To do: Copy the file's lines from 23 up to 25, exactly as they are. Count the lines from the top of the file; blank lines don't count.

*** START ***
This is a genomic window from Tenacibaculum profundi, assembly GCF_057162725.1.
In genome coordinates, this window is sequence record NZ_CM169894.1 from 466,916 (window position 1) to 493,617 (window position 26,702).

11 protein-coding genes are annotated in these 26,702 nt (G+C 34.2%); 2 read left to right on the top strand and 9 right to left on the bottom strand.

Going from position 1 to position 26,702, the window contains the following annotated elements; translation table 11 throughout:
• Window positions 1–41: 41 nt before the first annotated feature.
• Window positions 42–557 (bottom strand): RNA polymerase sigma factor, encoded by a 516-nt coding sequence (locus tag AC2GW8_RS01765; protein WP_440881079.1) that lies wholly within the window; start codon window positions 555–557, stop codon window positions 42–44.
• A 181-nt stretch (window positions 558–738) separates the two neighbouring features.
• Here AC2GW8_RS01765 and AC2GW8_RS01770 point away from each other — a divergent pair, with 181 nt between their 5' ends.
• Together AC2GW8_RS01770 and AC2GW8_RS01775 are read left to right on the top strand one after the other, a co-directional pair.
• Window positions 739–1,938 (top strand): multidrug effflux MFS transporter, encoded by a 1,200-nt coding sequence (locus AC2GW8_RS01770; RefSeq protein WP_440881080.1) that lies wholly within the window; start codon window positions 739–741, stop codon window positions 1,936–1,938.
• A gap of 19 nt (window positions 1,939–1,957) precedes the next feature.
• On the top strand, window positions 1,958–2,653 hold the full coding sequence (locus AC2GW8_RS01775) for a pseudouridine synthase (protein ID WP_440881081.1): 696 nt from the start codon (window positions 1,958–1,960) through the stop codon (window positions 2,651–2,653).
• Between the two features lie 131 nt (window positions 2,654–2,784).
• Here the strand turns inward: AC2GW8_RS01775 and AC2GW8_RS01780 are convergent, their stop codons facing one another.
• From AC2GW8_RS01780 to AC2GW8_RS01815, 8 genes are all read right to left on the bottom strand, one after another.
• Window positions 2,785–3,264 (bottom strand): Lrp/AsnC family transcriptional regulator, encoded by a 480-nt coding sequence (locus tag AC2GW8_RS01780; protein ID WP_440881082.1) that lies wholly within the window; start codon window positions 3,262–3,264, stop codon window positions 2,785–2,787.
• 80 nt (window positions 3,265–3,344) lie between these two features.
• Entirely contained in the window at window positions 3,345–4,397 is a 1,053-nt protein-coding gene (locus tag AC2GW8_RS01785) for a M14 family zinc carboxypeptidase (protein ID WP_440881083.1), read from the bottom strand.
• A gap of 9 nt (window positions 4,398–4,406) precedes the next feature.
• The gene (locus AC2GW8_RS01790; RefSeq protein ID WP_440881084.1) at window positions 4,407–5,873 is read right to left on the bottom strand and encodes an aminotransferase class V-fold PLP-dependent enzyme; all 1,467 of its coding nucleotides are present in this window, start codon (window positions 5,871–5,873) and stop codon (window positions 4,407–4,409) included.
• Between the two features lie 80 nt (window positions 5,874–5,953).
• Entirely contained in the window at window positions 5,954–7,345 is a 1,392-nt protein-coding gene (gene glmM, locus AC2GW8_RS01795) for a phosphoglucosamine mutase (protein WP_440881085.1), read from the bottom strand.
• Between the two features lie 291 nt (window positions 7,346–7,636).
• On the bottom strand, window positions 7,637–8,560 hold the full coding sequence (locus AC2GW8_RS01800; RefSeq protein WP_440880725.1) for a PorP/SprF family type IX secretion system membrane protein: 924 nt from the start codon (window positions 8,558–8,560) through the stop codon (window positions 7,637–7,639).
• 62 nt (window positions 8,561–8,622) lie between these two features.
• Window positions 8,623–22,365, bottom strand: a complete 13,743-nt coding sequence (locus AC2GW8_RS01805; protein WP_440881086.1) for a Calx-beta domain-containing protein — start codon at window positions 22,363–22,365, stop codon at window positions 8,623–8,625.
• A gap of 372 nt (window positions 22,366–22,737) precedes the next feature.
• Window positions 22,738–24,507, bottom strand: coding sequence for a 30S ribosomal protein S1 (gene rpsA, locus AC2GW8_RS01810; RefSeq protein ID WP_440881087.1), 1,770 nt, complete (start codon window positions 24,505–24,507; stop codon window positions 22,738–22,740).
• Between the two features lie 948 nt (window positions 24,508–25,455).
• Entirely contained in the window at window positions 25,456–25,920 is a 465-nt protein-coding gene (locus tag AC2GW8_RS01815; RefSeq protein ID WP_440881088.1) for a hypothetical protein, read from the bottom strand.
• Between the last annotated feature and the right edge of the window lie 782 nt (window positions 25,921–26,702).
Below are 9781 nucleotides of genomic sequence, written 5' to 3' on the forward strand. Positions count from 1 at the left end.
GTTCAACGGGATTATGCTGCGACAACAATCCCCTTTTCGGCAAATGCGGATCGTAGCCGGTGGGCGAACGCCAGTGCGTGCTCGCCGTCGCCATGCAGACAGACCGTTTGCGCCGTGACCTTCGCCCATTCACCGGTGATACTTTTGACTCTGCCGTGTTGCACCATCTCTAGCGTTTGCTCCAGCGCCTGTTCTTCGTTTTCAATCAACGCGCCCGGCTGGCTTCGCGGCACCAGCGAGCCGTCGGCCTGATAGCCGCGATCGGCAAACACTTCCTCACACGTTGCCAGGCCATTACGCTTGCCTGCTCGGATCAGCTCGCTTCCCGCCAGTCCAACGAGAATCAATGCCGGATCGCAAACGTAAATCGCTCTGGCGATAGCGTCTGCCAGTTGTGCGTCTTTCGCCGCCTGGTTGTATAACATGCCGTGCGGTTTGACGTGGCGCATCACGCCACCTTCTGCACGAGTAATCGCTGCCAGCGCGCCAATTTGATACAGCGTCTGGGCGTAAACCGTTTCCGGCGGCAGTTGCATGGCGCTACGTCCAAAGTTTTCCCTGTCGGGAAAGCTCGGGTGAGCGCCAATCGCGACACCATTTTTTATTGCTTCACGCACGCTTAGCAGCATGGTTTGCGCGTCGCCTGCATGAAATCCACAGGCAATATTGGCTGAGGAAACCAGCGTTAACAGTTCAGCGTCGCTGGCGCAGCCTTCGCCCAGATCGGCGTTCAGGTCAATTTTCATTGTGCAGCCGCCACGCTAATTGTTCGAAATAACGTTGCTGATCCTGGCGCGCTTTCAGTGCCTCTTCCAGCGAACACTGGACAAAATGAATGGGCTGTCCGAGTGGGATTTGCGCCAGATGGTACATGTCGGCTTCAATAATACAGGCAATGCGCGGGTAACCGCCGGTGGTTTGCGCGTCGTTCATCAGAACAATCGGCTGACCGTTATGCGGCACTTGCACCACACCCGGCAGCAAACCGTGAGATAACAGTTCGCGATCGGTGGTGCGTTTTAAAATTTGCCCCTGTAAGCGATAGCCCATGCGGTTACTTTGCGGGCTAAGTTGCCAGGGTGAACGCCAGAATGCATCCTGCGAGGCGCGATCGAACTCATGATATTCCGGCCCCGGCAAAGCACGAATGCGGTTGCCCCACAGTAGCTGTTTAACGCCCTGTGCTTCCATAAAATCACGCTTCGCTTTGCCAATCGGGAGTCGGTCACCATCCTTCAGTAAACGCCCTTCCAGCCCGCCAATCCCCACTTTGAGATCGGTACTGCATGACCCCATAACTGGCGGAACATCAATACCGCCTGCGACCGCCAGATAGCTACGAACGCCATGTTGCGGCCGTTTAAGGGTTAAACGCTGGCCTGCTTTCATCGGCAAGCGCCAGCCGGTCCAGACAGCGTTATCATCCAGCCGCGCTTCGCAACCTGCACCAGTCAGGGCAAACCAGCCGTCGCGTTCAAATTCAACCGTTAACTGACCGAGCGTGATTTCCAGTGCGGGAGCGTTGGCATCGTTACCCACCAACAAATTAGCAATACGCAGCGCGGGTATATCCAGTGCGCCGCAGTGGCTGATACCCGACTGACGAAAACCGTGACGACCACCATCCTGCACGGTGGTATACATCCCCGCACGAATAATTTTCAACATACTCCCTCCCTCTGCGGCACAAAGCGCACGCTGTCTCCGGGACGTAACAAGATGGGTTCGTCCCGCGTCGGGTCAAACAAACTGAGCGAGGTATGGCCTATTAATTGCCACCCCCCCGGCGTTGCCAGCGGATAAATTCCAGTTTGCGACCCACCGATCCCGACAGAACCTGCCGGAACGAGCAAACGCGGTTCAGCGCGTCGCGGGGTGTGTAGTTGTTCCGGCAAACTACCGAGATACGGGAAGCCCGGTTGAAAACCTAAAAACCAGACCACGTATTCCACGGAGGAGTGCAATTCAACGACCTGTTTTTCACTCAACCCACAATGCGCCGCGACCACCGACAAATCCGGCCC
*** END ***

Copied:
• Between the two features lie 291 nt (window positions 7,346–7,636).
• On the bottom strand, window positions 7,637–8,560 hold the full coding sequence (locus AC2GW8_RS01800; RefSeq protein WP_440880725.1) for a PorP/SprF family type IX secretion system membrane protein: 924 nt from the start codon (window positions 8,558–8,560) through the stop codon (window positions 7,637–7,639).
• 62 nt (window positions 8,561–8,622) lie between these two features.